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3 of 4 people found the following review helpful By frankp93 VINE VOICE on July 27, 2009
Format: Hardcover Vine Customer Review of Free Product ( What's this? )
When I first noticed the publisher of "Meeting Jimmie Rodgers" was Oxford University Press, I wondered what I might be in for: Schenkerian reductions of "Blue Yodel #9"? HIP-approved performance suggestions for flatpicked bass-runs using period tortoiseshell picks and flatwound strings?

But alas, there's no theory here, at least in the musical sense. Mazor's intention is to position Rodgers as a pivotal figure in American music, bridging nineteenth century minstrel, ragtime, blues, vaudeville, parlor sentimentality, and tin pan alley pop with what ultimately became bluegrass, "mainstream" country music, folk, even jazz ( a reach not convincingly made in spite of tantalizing references to Rodgers' recordings with Louis Armstrong in his studio backing band ), and ultimately "roots rock" - a term I confess I've never liked since first hearing it applied to The Smiths in the 80's. It's long since become a too-convenient moniker along the lines of "organic" and "green".

One challenge for Mazor was, I suspect, that for all the popularity Rodgers achieved in a career cut short in his thirties by tuberculosis, as with many musical icons (Bach comes to mind) Rodgers was evidently much more a doer than a talker (at least publicly) when it came to the roots of his art.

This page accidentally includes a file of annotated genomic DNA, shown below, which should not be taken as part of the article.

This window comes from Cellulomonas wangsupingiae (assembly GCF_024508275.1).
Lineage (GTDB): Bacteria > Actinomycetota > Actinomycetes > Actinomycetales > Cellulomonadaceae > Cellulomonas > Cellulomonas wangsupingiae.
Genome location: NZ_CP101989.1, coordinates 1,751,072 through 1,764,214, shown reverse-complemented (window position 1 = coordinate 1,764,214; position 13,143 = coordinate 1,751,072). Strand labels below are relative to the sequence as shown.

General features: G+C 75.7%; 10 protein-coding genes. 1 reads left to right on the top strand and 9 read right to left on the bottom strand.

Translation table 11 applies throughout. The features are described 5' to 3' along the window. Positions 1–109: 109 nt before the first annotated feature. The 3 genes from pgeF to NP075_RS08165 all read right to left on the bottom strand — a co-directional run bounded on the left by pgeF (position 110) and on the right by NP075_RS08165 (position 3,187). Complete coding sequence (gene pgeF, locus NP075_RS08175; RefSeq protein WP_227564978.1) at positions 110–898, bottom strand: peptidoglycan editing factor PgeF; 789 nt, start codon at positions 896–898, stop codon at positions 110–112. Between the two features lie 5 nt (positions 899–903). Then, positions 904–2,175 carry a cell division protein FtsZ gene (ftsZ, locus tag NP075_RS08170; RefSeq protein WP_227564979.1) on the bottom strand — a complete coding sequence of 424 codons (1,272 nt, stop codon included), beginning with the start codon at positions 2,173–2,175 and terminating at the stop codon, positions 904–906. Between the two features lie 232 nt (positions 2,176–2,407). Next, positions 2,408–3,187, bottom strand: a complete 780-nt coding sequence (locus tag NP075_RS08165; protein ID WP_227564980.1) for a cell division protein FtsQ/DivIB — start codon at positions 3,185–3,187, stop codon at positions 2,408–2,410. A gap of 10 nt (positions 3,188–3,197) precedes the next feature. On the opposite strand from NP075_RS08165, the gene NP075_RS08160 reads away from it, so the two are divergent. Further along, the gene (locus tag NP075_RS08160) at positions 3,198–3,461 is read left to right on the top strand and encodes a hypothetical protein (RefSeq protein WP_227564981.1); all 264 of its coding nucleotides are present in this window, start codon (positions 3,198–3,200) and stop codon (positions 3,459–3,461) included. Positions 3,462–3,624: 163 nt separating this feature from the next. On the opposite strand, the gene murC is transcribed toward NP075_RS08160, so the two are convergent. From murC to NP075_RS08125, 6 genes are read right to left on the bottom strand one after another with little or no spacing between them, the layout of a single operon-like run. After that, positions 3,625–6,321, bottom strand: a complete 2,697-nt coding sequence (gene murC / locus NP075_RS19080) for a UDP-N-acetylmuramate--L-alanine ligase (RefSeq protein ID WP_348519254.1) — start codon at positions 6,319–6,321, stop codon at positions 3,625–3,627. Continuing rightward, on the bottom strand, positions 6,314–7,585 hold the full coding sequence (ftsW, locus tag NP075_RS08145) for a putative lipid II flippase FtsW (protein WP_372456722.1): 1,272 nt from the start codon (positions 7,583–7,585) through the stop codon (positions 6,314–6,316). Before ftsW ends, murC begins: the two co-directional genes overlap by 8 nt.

I was reminded of Charlie Christian, another hugely influential musician who was also something of a musical enigma who seemed to emerge fully formed and whose star lit the jazz sky for an even shorter period of time (and who died a similar fate as Rodgers - both of them in the New York area.)

The Singing Brakeman's bio is dispensed rather quickly and he's dead after six or seven chapters.
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3 of 4 people found the following review helpful By Amazon Customer TOP 1000 REVIEWERVINE VOICE on July 26, 2009
Format: Hardcover Vine Customer Review of Free Product ( What's this? )
This book traces the influences that Jimmie Rodgers' music has had on innumerable genres and musicians. Mazor, a writer on country music, became a fan of Jimmie Rodgers' music as a teenager. In this book, he follows his interest in Rodgers' music to the n-th degree, delving with a fine toothed comb into the stories of everyone who ever covered a Jimmie Rodgers song. At the end of each chapter are suggested listening lists, enabling interested readers to search out these covers and other songs by artists who may have been influenced by Rodgers. End material includes endnotes, an extensive bibliography, and an index.

This book is probably not an exhaustive compendium of musicians influenced by Jimmie Rodgers, but it certainly tries to be one. Along with well-known names like Willie Nelson and Hank Williams, Mazor turns up hundreds of obscure musicians and tells their stories of how they came to record a Jimmie Rodgers song. He also manages to work in the names of hundreds of others from the Beatles to Tupaq who didn't actually record Rodgers' songs, but were influenced in some way by someone who might have been influenced by Rodgers. In this sense, the book seems to go overboard, into the realm of name dropping.

Overall, I found the book rather tedious in detail and difficult to absorb. The text is so dense and long that I would frequently fall asleep while reading it and it took me months to make my way through it. I was several chapters into the book before I finally deduced the organizational structure.